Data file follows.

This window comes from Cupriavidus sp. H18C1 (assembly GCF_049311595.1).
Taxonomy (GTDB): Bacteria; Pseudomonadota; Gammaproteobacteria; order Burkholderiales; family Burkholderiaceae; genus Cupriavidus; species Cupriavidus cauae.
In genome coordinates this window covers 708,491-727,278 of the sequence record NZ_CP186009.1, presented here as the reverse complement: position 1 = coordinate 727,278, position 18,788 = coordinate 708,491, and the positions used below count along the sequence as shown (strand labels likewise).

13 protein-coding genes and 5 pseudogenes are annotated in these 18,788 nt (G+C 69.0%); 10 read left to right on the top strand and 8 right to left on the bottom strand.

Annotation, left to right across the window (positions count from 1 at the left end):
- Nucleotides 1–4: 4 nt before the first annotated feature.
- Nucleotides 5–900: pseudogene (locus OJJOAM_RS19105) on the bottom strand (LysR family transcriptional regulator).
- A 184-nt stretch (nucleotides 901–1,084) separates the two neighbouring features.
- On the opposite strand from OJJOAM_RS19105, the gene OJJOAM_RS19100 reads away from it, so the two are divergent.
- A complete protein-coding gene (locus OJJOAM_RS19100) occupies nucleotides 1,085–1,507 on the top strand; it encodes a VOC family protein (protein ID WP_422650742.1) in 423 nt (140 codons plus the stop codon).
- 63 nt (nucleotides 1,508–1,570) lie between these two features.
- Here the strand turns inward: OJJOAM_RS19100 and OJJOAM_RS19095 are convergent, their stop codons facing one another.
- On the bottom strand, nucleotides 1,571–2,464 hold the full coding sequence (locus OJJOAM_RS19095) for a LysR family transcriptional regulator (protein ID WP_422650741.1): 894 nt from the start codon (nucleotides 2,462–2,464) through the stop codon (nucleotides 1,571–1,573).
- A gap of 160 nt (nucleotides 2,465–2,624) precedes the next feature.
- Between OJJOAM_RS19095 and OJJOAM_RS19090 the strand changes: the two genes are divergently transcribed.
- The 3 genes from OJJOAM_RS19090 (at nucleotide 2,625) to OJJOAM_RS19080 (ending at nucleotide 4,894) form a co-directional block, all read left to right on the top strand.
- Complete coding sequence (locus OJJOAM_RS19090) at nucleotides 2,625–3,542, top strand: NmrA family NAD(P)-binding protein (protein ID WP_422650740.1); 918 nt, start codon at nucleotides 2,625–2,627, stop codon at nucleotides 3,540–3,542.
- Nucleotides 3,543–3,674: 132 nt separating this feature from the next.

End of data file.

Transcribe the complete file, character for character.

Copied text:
This window comes from Cupriavidus sp. H18C1 (assembly GCF_049311595.1).
Taxonomy (GTDB): Bacteria; Pseudomonadota; Gammaproteobacteria; order Burkholderiales; family Burkholderiaceae; genus Cupriavidus; species Cupriavidus cauae.
In genome coordinates this window covers 708,491-727,278 of the sequence record NZ_CP186009.1, presented here as the reverse complement: position 1 = coordinate 727,278, position 18,788 = coordinate 708,491, and the positions used below count along the sequence as shown (strand labels likewise).

13 protein-coding genes and 5 pseudogenes are annotated in these 18,788 nt (G+C 69.0%); 10 read left to right on the top strand and 8 right to left on the bottom strand.

Annotation, left to right across the window (positions count from 1 at the left end):
- Nucleotides 1–4: 4 nt before the first annotated feature.
- Nucleotides 5–900: pseudogene (locus OJJOAM_RS19105) on the bottom strand (LysR family transcriptional regulator).
- A 184-nt stretch (nucleotides 901–1,084) separates the two neighbouring features.
- On the opposite strand from OJJOAM_RS19105, the gene OJJOAM_RS19100 reads away from it, so the two are divergent.
- A complete protein-coding gene (locus OJJOAM_RS19100) occupies nucleotides 1,085–1,507 on the top strand; it encodes a VOC family protein (protein ID WP_422650742.1) in 423 nt (140 codons plus the stop codon).
- 63 nt (nucleotides 1,508–1,570) lie between these two features.
- Here the strand turns inward: OJJOAM_RS19100 and OJJOAM_RS19095 are convergent, their stop codons facing one another.
- On the bottom strand, nucleotides 1,571–2,464 hold the full coding sequence (locus OJJOAM_RS19095) for a LysR family transcriptional regulator (protein ID WP_422650741.1): 894 nt from the start codon (nucleotides 2,462–2,464) through the stop codon (nucleotides 1,571–1,573).
- A gap of 160 nt (nucleotides 2,465–2,624) precedes the next feature.
- Between OJJOAM_RS19095 and OJJOAM_RS19090 the strand changes: the two genes are divergently transcribed.
- The 3 genes from OJJOAM_RS19090 (at nucleotide 2,625) to OJJOAM_RS19080 (ending at nucleotide 4,894) form a co-directional block, all read left to right on the top strand.
- Complete coding sequence (locus OJJOAM_RS19090) at nucleotides 2,625–3,542, top strand: NmrA family NAD(P)-binding protein (protein ID WP_422650740.1); 918 nt, start codon at nucleotides 2,625–2,627, stop codon at nucleotides 3,540–3,542.
- Nucleotides 3,543–3,674: 132 nt separating this feature from the next.